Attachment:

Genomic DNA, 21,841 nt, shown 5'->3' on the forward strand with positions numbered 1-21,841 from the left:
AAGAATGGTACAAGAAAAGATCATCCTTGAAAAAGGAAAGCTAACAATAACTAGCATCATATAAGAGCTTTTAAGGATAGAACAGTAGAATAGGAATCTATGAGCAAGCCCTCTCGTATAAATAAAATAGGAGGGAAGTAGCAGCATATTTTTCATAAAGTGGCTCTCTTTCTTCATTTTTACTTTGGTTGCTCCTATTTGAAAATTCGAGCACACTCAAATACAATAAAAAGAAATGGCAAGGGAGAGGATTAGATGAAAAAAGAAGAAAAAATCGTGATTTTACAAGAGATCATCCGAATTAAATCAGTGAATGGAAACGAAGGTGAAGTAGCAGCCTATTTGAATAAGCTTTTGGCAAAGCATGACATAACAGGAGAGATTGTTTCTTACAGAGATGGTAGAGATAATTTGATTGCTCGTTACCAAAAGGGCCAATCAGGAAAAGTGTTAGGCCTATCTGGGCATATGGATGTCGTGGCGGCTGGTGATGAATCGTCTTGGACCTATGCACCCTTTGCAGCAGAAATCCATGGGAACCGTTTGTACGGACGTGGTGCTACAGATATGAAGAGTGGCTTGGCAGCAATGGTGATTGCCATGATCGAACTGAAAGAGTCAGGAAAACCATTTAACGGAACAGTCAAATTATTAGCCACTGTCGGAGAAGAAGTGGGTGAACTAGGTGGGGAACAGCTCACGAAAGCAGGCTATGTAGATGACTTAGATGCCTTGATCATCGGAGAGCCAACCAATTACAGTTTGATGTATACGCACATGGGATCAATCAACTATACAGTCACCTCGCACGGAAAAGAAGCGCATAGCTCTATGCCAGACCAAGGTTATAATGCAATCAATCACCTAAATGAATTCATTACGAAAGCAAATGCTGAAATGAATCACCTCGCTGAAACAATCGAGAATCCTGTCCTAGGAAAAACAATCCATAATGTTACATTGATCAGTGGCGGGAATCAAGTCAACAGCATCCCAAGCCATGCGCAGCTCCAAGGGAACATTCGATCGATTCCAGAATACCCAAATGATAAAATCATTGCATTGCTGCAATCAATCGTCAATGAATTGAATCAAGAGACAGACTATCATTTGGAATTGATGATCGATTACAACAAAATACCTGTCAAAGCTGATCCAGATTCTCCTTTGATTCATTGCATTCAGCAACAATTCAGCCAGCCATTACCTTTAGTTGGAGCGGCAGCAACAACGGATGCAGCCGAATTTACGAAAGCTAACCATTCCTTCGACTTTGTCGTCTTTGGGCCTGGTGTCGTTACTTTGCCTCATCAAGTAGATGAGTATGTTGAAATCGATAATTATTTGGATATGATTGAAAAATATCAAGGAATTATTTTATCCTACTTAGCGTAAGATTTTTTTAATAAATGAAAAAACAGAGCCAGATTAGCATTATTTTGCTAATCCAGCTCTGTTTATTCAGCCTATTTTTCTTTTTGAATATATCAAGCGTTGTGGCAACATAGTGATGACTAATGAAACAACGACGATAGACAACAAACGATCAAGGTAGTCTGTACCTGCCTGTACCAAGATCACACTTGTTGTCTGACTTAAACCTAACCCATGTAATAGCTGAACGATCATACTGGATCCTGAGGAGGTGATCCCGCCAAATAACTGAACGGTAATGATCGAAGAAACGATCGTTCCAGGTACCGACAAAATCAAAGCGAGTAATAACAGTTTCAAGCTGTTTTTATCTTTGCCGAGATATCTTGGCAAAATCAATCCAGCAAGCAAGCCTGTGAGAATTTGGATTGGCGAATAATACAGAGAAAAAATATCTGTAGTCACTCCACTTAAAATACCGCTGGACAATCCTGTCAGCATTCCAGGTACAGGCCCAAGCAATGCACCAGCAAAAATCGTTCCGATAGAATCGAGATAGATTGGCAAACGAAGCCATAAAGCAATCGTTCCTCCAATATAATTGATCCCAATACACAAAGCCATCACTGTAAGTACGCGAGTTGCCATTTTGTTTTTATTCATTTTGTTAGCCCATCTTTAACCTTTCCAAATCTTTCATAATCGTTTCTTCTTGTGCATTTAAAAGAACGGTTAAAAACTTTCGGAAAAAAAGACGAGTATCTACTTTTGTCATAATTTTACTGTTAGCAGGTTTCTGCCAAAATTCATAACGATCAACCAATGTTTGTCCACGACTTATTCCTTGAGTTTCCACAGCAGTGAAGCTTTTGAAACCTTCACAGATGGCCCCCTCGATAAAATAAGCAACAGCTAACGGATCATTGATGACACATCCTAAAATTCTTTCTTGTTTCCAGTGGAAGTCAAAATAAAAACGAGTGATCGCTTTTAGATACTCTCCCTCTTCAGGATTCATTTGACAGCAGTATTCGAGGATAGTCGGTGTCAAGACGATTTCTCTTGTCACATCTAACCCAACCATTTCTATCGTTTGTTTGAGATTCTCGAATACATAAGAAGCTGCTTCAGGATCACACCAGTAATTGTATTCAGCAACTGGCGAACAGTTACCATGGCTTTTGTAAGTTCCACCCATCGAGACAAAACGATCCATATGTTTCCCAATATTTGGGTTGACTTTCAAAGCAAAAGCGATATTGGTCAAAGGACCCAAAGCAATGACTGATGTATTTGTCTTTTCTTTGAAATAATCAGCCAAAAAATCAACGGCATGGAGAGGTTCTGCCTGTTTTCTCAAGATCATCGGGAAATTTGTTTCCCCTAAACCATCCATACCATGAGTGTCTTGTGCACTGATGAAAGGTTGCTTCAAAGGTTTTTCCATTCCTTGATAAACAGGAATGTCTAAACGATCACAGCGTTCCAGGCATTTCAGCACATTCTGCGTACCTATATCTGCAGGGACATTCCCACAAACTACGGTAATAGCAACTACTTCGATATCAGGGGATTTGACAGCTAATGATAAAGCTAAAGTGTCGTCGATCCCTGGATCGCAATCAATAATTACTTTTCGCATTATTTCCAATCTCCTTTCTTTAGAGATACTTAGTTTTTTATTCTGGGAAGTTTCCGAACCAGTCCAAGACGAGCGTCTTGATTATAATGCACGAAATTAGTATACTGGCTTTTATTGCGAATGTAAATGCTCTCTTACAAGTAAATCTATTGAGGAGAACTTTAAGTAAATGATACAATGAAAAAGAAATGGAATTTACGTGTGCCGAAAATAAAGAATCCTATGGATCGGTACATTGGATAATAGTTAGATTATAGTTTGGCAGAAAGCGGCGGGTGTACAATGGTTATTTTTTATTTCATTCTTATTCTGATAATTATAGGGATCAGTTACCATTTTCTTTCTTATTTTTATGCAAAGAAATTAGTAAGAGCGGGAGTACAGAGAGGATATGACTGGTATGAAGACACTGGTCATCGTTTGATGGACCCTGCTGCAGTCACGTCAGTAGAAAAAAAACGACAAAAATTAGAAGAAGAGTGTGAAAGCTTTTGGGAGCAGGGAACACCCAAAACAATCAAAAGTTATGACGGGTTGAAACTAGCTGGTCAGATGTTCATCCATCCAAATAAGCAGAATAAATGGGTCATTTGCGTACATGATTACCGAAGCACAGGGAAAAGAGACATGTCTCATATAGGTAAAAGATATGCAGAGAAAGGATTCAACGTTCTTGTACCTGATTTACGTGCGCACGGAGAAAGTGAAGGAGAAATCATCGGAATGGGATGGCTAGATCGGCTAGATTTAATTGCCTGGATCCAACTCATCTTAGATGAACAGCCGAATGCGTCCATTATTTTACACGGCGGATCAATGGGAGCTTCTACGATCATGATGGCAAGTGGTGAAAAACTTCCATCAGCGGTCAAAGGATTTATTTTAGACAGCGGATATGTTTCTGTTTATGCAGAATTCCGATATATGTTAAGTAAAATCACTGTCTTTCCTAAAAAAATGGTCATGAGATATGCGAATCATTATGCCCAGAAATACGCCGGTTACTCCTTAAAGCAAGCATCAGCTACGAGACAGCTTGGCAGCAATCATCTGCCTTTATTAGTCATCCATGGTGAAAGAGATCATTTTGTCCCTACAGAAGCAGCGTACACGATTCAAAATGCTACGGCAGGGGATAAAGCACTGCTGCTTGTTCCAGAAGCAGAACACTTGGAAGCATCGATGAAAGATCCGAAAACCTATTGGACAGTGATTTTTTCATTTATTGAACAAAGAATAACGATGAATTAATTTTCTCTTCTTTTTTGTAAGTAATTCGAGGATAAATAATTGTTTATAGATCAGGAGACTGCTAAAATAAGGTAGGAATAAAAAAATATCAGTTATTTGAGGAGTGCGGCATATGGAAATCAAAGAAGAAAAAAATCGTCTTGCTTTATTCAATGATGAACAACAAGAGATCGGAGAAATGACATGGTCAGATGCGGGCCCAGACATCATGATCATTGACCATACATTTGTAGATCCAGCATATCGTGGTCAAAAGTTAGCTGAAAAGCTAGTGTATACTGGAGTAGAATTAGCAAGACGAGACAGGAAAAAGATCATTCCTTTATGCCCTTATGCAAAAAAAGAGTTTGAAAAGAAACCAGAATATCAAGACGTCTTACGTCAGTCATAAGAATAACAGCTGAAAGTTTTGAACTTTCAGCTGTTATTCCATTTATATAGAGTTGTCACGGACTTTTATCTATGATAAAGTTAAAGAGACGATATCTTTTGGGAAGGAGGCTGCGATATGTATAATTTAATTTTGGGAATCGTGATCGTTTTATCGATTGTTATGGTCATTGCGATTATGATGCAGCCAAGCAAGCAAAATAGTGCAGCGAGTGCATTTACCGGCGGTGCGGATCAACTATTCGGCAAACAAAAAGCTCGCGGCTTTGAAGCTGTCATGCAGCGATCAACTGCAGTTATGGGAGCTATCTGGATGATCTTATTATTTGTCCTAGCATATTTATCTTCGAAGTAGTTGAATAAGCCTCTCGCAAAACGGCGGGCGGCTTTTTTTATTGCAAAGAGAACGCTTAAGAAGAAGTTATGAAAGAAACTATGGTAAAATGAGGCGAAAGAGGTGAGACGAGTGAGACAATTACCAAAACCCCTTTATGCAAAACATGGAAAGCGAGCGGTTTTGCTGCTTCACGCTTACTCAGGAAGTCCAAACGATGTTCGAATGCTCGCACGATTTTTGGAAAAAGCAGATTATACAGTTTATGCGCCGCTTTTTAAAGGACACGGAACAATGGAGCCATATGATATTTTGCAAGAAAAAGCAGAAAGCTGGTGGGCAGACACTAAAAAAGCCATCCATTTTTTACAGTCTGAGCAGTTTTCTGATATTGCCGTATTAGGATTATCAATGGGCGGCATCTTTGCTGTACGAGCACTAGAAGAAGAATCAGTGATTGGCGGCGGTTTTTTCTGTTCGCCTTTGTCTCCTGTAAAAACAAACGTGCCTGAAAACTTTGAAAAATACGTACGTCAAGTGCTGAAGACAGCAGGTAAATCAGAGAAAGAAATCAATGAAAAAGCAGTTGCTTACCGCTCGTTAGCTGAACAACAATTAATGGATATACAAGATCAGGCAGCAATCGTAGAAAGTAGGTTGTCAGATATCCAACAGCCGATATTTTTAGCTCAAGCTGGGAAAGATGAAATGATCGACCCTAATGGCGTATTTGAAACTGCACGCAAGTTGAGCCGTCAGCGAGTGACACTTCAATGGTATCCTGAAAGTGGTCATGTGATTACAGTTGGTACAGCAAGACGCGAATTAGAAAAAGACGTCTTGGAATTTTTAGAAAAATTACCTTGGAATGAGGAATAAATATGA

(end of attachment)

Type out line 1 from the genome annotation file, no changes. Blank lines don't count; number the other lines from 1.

Genomic DNA, 21,841 nt, shown 5'->3' on the forward strand with positions numbered 1-21,841 from the left: